] These court injunctions meant that the protest moved from the legal to the illegal, i.e. they lost their shar‘iyya. This means, from a siysāsa perspective, the Rab‘a sit-in became an illegal gathering that caused destruction of property (this has been documented and I witnessed this myself as I live in Nasr City and was there at the time) and public disturbance and therefore had to be dispersed. “Going against the ruler” (al-khurūj ‘an al-ḥākim) in a way that causes harm to others (whether in their person or their property or their security) is considered a major sin and a violation of the trust that is owed from the governed to the one governing. This is why, for example, Ibn Nḥhās (d. 814/1411) argues that if “harm” is found against society and especially the ruler, this can be removed by force.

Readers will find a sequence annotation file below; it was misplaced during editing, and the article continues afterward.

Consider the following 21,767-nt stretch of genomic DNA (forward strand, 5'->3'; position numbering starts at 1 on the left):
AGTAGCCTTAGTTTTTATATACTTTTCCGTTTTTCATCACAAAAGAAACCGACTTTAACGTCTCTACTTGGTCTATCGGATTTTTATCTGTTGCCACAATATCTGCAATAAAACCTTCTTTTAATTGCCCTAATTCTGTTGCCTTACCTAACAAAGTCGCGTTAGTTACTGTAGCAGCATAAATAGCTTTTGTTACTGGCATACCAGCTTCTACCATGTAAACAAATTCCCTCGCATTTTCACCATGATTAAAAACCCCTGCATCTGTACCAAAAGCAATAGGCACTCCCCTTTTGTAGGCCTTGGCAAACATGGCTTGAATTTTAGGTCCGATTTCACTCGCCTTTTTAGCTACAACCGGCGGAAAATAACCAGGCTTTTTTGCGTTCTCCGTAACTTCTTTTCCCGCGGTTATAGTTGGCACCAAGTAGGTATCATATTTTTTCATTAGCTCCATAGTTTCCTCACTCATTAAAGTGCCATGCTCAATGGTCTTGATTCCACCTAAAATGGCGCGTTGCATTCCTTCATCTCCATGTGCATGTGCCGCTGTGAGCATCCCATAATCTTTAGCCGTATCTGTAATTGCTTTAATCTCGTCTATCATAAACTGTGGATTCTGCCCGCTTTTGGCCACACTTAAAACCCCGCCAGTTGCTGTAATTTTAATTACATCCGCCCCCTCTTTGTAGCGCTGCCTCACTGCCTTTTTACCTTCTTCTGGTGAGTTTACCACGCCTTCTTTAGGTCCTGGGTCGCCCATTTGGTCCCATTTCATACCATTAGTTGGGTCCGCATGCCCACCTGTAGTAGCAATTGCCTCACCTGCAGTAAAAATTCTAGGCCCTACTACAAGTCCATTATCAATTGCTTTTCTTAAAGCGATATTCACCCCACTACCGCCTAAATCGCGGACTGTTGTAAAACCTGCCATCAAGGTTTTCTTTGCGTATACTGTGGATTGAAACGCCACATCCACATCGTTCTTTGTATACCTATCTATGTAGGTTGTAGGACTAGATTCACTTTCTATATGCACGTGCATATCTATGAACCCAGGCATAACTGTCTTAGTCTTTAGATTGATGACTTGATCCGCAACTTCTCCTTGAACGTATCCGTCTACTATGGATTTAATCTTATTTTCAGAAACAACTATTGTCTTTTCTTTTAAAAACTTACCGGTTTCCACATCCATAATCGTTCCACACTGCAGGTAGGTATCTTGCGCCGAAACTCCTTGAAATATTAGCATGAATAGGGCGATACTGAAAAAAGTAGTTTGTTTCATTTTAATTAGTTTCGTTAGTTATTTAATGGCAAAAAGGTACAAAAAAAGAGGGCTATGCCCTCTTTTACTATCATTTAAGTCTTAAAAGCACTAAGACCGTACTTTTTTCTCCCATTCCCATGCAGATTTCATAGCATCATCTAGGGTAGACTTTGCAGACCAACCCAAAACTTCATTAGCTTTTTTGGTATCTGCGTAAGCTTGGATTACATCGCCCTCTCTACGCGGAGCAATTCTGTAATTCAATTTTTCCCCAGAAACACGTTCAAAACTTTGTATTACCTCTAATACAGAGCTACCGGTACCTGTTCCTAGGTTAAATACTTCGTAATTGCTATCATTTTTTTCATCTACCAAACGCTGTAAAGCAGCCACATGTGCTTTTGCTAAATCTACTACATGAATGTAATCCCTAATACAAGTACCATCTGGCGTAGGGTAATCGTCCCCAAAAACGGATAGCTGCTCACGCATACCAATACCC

When security forces came to disperse the protests, the critical part of the narrative is who fired first. The Human Rights Watch report itself, a document quoted by many on this topic and used as evidence against State violence, was not able to determine what happened first. Yet, this remains one of the most important aspects of the entire Rab‘a narrative and upon which is based much of the legal thinking of what transpired subsequently! The narrative that people like Gomaa hold to and defend is that the police came with the intention of dispersing the protests without the use of legal force, and the protestors were given forewarning of their eminent dispersal, particularly because several court injunctions for the breakup of the protests were issued in the weeks prior to the actual dispersal. When the police came to actually begin the process, they warned over loudspeakers the dispersal, but instead of compliance, they were fired upon first and there was instant loss of life from the police. It was at this time that lethal force was used against the protestors. There is no debate as to the presence of weapons amongst the protestors, illegal seizure by the protestors, and even torture of innocents by some of the protestors. The Muslim Brotherhood even clothed young children in shrouds written upon them “for sacrifice.” The debate is whether these facts and numbers justify the use of force or not. The HRW report argues that it does not, but without even acknowledging the aforementioned or providing a narrative of who fired first. Gomaa and others argue that it does, again a consistency with siyāsa literature.